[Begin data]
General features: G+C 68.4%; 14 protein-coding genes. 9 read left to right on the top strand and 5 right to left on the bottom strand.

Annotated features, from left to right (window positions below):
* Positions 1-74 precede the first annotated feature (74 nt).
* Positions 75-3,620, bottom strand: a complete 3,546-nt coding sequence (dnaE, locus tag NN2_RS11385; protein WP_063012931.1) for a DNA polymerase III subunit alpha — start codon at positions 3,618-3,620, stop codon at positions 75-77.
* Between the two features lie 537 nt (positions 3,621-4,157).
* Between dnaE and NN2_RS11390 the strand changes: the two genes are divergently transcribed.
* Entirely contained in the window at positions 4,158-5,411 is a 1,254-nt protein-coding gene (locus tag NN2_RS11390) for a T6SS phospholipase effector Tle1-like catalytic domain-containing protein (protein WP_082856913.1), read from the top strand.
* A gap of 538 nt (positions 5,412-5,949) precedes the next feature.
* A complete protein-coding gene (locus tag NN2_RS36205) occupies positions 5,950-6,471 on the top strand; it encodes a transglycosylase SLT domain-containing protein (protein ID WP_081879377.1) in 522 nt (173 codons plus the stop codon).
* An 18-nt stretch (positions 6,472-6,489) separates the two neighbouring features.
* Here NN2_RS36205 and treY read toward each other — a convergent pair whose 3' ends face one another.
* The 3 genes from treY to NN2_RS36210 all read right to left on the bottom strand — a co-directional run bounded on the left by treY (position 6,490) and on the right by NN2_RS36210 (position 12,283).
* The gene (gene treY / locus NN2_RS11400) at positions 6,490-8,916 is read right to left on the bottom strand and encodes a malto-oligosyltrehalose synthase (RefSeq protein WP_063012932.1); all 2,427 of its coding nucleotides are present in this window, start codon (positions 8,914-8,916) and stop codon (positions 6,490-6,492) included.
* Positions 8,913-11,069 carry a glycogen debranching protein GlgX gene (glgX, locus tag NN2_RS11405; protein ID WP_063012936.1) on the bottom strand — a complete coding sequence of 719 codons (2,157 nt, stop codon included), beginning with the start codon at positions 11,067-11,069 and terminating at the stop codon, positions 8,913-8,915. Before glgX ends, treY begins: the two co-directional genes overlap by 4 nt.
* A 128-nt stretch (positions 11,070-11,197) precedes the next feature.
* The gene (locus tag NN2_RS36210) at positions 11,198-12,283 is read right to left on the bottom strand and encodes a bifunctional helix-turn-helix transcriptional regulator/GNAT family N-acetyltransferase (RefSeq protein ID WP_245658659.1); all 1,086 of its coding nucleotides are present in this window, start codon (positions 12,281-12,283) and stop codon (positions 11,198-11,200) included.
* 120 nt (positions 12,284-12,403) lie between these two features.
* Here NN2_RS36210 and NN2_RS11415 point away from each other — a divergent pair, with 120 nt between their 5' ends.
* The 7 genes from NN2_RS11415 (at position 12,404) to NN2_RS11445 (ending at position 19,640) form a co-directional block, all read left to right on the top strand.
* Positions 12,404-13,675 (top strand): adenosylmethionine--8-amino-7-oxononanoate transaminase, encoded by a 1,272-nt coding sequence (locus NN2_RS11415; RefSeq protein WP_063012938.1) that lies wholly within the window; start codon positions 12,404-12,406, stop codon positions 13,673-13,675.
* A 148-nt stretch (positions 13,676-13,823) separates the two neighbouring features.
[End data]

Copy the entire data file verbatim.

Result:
General features: G+C 68.4%; 14 protein-coding genes. 9 read left to right on the top strand and 5 right to left on the bottom strand.

Annotated features, from left to right (window positions below):
* Positions 1-74 precede the first annotated feature (74 nt).
* Positions 75-3,620, bottom strand: a complete 3,546-nt coding sequence (dnaE, locus tag NN2_RS11385; protein WP_063012931.1) for a DNA polymerase III subunit alpha — start codon at positions 3,618-3,620, stop codon at positions 75-77.
* Between the two features lie 537 nt (positions 3,621-4,157).
* Between dnaE and NN2_RS11390 the strand changes: the two genes are divergently transcribed.
* Entirely contained in the window at positions 4,158-5,411 is a 1,254-nt protein-coding gene (locus tag NN2_RS11390) for a T6SS phospholipase effector Tle1-like catalytic domain-containing protein (protein WP_082856913.1), read from the top strand.
* A gap of 538 nt (positions 5,412-5,949) precedes the next feature.
* A complete protein-coding gene (locus tag NN2_RS36205) occupies positions 5,950-6,471 on the top strand; it encodes a transglycosylase SLT domain-containing protein (protein ID WP_081879377.1) in 522 nt (173 codons plus the stop codon).
* An 18-nt stretch (positions 6,472-6,489) separates the two neighbouring features.
* Here NN2_RS36205 and treY read toward each other — a convergent pair whose 3' ends face one another.
* The 3 genes from treY to NN2_RS36210 all read right to left on the bottom strand — a co-directional run bounded on the left by treY (position 6,490) and on the right by NN2_RS36210 (position 12,283).
* The gene (gene treY / locus NN2_RS11400) at positions 6,490-8,916 is read right to left on the bottom strand and encodes a malto-oligosyltrehalose synthase (RefSeq protein WP_063012932.1); all 2,427 of its coding nucleotides are present in this window, start codon (positions 8,914-8,916) and stop codon (positions 6,490-6,492) included.
* Positions 8,913-11,069 carry a glycogen debranching protein GlgX gene (glgX, locus tag NN2_RS11405; protein ID WP_063012936.1) on the bottom strand — a complete coding sequence of 719 codons (2,157 nt, stop codon included), beginning with the start codon at positions 11,067-11,069 and terminating at the stop codon, positions 8,913-8,915. Before glgX ends, treY begins: the two co-directional genes overlap by 4 nt.
* A 128-nt stretch (positions 11,070-11,197) precedes the next feature.
* The gene (locus tag NN2_RS36210) at positions 11,198-12,283 is read right to left on the bottom strand and encodes a bifunctional helix-turn-helix transcriptional regulator/GNAT family N-acetyltransferase (RefSeq protein ID WP_245658659.1); all 1,086 of its coding nucleotides are present in this window, start codon (positions 12,281-12,283) and stop codon (positions 11,198-11,200) included.
* 120 nt (positions 12,284-12,403) lie between these two features.
* Here NN2_RS36210 and NN2_RS11415 point away from each other — a divergent pair, with 120 nt between their 5' ends.
* The 7 genes from NN2_RS11415 (at position 12,404) to NN2_RS11445 (ending at position 19,640) form a co-directional block, all read left to right on the top strand.
* Positions 12,404-13,675 (top strand): adenosylmethionine--8-amino-7-oxononanoate transaminase, encoded by a 1,272-nt coding sequence (locus NN2_RS11415; RefSeq protein WP_063012938.1) that lies wholly within the window; start codon positions 12,404-12,406, stop codon positions 13,673-13,675.
* A 148-nt stretch (positions 13,676-13,823) separates the two neighbouring features.